Thursday, 16 October 2014
Disruptive innovations have become common in these 'postnormal' times. Organisations that seek to be disruptive are fusing big data analytics with storytelling to nurture better business cultures. Narratives and data stories encourage participation in innovation. We share our recent experience and insights into data storytelling and disruptive innovation.
Friday, 8 August 2014
Could lifelogging address the educational "achievement gap" while preparing children from all backgrounds to work with data? Securing personal data from unwelcome eyes will likely remain a challenge. Lifelogging is not just about quantitative analysis. Highly engaging, qualitative storytelling can also emerge from data gathered by learners. Stories of self-determination would involve the learner's own understanding of personal ambitions and dreams.
Lifelogging is part of a growing movement known as "the quantified self". Wearable sensors and cameras capture data about an individual's everyday experience to improve self-understanding. Ordinarily focused on health and wellbeing, lifelogging could disrupt education as we know it. Smartphones were only the beginning. Performance data from wearable devices could personalise learning in ever more intimate ways.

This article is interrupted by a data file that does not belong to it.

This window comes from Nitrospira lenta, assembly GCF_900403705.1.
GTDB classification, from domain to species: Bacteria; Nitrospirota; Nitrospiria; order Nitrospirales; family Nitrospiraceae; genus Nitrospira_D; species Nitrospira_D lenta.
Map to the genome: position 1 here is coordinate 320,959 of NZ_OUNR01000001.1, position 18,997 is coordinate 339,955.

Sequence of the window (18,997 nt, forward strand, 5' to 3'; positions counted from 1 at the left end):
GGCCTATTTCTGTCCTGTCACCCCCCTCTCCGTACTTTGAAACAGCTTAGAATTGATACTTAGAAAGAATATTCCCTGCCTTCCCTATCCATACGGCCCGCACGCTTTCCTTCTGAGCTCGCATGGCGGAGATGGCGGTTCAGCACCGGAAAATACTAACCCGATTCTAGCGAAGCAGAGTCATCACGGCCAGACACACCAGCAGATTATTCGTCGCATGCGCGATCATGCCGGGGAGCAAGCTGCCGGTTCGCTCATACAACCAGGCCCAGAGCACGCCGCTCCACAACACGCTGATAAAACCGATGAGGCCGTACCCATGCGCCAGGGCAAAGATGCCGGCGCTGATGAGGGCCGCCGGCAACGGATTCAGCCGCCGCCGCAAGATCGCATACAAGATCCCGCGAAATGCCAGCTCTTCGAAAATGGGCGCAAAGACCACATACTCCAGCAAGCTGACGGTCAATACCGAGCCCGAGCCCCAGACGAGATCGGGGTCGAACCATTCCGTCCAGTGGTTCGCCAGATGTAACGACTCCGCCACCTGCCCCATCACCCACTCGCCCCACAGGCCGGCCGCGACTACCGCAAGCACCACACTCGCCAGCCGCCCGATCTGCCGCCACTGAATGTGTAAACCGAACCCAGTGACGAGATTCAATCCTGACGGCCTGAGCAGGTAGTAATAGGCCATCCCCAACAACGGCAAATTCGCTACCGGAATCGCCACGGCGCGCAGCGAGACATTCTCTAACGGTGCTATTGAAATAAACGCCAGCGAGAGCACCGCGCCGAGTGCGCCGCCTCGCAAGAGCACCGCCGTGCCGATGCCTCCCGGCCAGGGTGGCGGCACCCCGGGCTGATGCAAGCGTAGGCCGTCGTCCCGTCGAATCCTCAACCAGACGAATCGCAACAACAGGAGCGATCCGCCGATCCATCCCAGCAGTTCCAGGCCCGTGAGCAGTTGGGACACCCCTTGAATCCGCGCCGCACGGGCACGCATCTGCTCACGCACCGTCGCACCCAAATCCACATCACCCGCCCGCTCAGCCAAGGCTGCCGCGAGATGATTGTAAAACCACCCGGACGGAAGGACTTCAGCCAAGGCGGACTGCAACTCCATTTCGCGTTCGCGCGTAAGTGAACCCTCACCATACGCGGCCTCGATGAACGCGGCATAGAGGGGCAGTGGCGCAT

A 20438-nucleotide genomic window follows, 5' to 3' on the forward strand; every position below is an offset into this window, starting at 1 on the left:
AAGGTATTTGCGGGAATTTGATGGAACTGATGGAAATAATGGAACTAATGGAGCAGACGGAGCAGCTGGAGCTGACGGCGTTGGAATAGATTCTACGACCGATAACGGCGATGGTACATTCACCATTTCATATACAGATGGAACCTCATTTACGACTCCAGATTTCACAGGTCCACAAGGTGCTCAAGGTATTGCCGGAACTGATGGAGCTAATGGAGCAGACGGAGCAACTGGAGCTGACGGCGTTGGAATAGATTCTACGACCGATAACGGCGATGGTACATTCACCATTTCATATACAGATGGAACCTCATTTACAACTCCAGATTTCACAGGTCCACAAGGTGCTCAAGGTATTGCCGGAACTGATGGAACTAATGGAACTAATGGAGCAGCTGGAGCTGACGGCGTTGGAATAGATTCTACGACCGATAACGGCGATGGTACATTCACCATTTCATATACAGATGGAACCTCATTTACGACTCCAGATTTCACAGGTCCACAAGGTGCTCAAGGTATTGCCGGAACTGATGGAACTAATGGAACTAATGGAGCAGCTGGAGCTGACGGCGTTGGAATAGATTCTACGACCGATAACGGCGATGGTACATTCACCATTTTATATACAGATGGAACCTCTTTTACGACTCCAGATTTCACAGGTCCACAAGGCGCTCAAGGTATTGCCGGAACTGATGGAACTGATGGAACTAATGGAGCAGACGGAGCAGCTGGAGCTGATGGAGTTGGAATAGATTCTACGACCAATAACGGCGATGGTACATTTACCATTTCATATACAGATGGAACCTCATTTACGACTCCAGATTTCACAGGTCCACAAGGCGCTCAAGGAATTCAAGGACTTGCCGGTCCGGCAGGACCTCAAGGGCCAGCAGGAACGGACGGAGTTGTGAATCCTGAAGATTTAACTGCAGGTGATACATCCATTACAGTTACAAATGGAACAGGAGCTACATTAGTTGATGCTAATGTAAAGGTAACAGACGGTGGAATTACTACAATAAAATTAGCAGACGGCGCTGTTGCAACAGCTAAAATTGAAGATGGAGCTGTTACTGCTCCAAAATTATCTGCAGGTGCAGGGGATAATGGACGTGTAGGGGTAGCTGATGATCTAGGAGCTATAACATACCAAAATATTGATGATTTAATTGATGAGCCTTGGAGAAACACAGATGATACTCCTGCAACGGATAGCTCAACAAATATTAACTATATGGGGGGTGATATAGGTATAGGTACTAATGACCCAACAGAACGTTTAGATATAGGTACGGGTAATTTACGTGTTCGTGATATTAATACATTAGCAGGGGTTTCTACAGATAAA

Monday, 21 July 2014
Leading a business intelligence project can be like bootstrapping a startup. Doing it well demands the mindset of a data-driven entrepreneur, along with BI tools that leverage open data and enable an agile approach.
Data-driven entrepreneurs are individuals responsible for successfully applying their resources to transform data into actionable insights and profitable opportunities. They may be analysts, managers, or executives who work in an established organisation or are independently in charge of a startup. Their goal remains the same either way: to persuasively propagate the power of data into the lives of others, so that decisive actions can be taken quickly to grow income, reduce risk and save money.
Tags: Analysts, Cloud, Competitor Analytics, Dashboards, Data Warehouse, Decision Making, Drive Innovation, Executives, Grow Income, Information Technology, Internet of Things, Investor Analytics, Lead Analytics, Managers, Prevent Fraud, Purchasing, Reduce Risk, Save Money, Startup Analytics, Supplier Analytics
Monday, 23 June 2014
To effectively engage in data-driven decision making we must confront the five biases of business un-intelligence . Until the day when future BI technologies can help mitigate cognitive bias, big decisions call for a collaborative effort that harnesses data and intuition.
The top reason that the highest performing organisations had for implementing BI, according to the 2014 annual Business Intelligence Gleansight Benchmark report, is executive level demand for data-driven decisions (92%). Yet unreasonable biases can impede both analysis and intuition, especially when we're making sense of big data, or tapping into the power of business intelligence.